Managing a runway rehabilitation project and minimizing the effects on operators, the airport, and the public. In the news, airports are hamstrung in dealing with drone threats, handling emergency landings, some Boeing 737 Max charges are dropped, and North Atlantic tracks below FL330. Guest Paul H. Bradbury, P.E. is the airport director for the Portland International Jetport (PWM) in Portland, Maine. The Jetport is planning a runway rehabilitation project that will see 34,000 tons of asphalt removed and replaced over 27.5 acres of pavement. A runway lighting upgrade will require 19.7 miles of wire and over 5,000 flights will be affected as the primary runway is closed for two months. The airport has been working with operators and the public to minimize the impact. Paul explains the difference between runway maintenance, rehabilitation, and reconstruction. We learn about the pavement management plan that includes an assessment of runway condition. Also, the difference between concrete and asphalt runways, and how the paving contractor was selected. 90% of this project was funded through the Airport Improvement Program. Beyond the runway rehabilitation project, Paul brings us up to date on the Jetport’s de-icing fluid recovery process that allows them to resell the fluid to other airports. The Jetport is the only airport in the U.S. doing this. Other topics in our conversation with Paul include Sustainable Aviation Fuel (SAF), drone incursions at airports, unruly passengers, and flight diversions. Portland jetport’s primary runway to close for nearly 2 months this spring Runway 11-29 Rehabilitation Project website Paul was appointed the airport director in 2008 and is responsible for the overall management, operations, and planning for the Portland International Jetport. He’s a licensed professional engineer with a B.S. in Engineering from Rensselaer Polytechnic Institute. Paul is an avid runner, triathlete, and snowmobiler. Aviation News Airports face legal, policy hurdles in countering chronic drone threat Airports around the world have been plagued by drone incursions, but the actions they can take are very limited. The non-profit, FAA-funded National Safe Skies Alliance issued a report in September 2021 titled “Airport Response to Unmanned Aircraft System (UAS) Threats.” [PDF] Both passive and active counter-drone technology exists, but in the U.S., only four federal agencies can use them: the Departments of Defense, Energy, Homeland Security, and Justice. Is This The Worst Airline Passenger of 2022, So Far? Frontier Airlines flight 1335 from New York to Orlando had to make an emergency landing in North Carolina. A passenger was convinced the woman in the seat behind him was stabbing him with needles and stealing his DNA. When the man started harassing others, six passengers restrained him and tied him down to his seat. Local police were waiting at Raleigh-Durham International Airport. Two Charges Against Former Boeing 737 Max Chief Technical Pilot Dismissed The U.S. District Court for the Northern District of Texas Fort Worth Division dismissed two counts against former Boeing Chief Technical Pilot Mark Forkner. In the counts, Forkner was alleged to have “knowingly and with the intent to defraud, made and used a materially false writing, entry, certification, document, record, data plate, label, and electronic communication concerning an aircraft part.” The judge wrote, “Because MCAS is not an aircraft ‘part’ as defined in 18 U.S.C. § 3l(a)(7),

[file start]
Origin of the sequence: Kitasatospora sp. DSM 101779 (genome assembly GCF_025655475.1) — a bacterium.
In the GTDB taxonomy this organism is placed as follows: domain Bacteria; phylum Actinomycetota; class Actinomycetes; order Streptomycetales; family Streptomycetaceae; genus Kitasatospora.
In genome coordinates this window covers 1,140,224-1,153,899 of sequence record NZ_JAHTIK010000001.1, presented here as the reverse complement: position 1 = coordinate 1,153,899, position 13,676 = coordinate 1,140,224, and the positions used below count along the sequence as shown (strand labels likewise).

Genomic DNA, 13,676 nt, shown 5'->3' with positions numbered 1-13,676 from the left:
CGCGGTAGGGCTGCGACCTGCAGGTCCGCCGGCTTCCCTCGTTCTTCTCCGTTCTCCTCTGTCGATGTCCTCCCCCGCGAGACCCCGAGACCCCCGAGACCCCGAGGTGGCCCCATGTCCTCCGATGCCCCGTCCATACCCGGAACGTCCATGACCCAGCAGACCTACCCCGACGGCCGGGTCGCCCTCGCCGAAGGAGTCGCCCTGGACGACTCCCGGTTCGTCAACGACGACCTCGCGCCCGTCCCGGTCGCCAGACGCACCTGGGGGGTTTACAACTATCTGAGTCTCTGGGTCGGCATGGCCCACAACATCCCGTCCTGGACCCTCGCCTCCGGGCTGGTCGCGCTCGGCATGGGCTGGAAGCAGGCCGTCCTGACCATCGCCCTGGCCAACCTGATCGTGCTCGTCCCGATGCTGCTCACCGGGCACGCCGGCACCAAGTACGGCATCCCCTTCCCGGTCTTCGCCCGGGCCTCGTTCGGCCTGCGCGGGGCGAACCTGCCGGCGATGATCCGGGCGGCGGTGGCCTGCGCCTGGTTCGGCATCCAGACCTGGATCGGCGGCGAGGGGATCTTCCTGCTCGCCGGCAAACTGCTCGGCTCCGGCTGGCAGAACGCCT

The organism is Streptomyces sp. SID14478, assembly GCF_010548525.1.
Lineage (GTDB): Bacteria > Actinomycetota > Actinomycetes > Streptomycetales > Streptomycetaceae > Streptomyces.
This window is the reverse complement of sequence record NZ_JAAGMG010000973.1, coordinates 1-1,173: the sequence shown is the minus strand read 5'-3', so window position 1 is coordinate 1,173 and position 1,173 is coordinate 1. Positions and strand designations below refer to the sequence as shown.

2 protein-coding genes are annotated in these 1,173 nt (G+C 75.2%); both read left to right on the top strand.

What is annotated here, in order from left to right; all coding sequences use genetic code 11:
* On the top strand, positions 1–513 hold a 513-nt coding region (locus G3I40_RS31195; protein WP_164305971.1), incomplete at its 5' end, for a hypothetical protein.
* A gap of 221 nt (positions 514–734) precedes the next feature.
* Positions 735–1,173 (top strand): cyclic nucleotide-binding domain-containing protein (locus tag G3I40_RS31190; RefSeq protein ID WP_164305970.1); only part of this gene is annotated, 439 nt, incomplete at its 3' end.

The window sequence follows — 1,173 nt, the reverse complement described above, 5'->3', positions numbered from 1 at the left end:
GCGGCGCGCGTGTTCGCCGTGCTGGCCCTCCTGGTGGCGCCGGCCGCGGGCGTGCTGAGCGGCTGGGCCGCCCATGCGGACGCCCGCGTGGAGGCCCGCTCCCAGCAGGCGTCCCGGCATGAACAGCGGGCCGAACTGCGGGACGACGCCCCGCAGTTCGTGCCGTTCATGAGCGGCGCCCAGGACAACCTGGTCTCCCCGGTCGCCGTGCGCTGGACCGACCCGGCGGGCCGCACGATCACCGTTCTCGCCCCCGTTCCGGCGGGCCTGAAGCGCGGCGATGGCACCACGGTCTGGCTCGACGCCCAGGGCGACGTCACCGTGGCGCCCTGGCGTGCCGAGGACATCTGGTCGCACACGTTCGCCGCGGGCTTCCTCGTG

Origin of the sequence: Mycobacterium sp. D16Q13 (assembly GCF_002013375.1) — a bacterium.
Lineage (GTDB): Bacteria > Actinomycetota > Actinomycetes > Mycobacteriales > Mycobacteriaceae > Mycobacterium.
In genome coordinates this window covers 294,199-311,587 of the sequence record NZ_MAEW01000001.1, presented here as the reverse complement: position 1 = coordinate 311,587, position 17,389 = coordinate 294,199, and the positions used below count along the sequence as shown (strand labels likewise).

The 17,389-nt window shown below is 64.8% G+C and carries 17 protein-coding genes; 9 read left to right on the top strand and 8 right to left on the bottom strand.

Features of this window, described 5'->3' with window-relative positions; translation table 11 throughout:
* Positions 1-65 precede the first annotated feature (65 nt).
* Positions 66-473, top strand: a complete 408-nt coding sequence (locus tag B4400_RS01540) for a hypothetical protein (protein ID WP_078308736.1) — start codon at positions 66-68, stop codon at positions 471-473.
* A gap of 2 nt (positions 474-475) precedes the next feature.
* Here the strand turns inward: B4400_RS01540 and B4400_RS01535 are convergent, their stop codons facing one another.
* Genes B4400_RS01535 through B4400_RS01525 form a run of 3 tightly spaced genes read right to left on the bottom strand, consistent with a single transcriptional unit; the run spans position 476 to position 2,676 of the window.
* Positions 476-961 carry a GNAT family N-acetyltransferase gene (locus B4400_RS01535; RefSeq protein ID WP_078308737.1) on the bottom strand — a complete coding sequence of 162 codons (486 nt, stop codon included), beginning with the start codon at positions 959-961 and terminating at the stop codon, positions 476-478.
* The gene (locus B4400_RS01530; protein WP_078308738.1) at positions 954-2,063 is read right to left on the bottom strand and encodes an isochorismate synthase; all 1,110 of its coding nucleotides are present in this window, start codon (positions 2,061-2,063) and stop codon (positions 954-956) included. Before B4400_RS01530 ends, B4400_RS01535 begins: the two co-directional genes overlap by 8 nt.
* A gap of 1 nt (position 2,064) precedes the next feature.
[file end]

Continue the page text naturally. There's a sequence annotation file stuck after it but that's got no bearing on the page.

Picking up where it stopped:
Guest Charlie Bolden is a former NASA administrator, astronaut, and naval aviator. Also, first production Falcon 6X arrives, Air Force accidents decline, FAA proposes autopilot training change, Frontier and Spirit propose merger, Delta wants federal no-fly list.
An aircraft type club executive director talks about training and air safety. 737 MAX lands in Antarctica, GA accidents, business aviation strong, B-52H journey, F-35C crash, Qatar Airways.
Aviation family life with Pilot Wife Podcast, Northern Pacific Airways CEO, B777 close call, low-vis landings, airline seat standards, flier mileage dispute, service reductions, stealth fighter coating, aircraft assisting Tonga.